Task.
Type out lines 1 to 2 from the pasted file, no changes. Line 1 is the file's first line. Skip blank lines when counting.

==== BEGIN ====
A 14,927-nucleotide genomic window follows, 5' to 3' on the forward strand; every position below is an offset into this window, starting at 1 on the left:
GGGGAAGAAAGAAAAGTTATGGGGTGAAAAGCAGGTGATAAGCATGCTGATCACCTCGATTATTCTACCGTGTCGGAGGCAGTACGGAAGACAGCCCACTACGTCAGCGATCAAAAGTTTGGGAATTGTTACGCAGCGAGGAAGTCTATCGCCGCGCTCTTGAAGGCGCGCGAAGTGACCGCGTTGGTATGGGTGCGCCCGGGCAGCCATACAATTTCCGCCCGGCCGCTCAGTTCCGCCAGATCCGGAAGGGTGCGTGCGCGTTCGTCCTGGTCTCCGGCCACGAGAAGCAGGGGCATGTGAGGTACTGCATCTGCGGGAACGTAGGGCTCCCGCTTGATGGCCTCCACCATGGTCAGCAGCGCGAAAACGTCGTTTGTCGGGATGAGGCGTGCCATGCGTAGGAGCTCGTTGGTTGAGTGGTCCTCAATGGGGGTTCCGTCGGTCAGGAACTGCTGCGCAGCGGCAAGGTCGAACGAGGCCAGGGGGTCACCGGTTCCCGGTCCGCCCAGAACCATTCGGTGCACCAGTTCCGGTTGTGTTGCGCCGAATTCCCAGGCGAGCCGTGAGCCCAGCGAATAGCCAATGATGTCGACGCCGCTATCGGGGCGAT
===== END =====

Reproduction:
A 14,927-nucleotide genomic window follows, 5' to 3' on the forward strand; every position below is an offset into this window, starting at 1 on the left:
GGGGAAGAAAGAAAAGTTATGGGGTGAAAAGCAGGTGATAAGCATGCTGATCACCTCGATTATTCTACCGTGTCGGAGGCAGTACGGAAGACAGCCCACTACGTCAGCGATCAAAAGTTTGGGAATTGTTACGCAGCGAGGAAGTCTATCGCCGCGCTCTTGAAGGCGCGCGAAGTGACCGCGTTGGTATGGGTGCGCCCGGGCAGCCATACAATTTCCGCCCGGCCGCTCAGTTCCGCCAGATCCGGAAGGGTGCGTGCGCGTTCGTCCTGGTCTCCGGCCACGAGAAGCAGGGGCATGTGAGGTACTGCATCTGCGGGAACGTAGGGCTCCCGCTTGATGGCCTCCACCATGGTCAGCAGCGCGAAAACGTCGTTTGTCGGGATGAGGCGTGCCATGCGTAGGAGCTCGTTGGTTGAGTGGTCCTCAATGGGGGTTCCGTCGGTCAGGAACTGCTGCGCAGCGGCAAGGTCGAACGAGGCCAGGGGGTCACCGGTTCCCGGTCCGCCCAGAACCATTCGGTGCACCAGTTCCGGTTGTGTTGCGCCGAATTCCCAGGCGAGCCGTGAGCCCAGCGAATAGCCAATGATGTCGACGCCGCTATCGGGGCGAT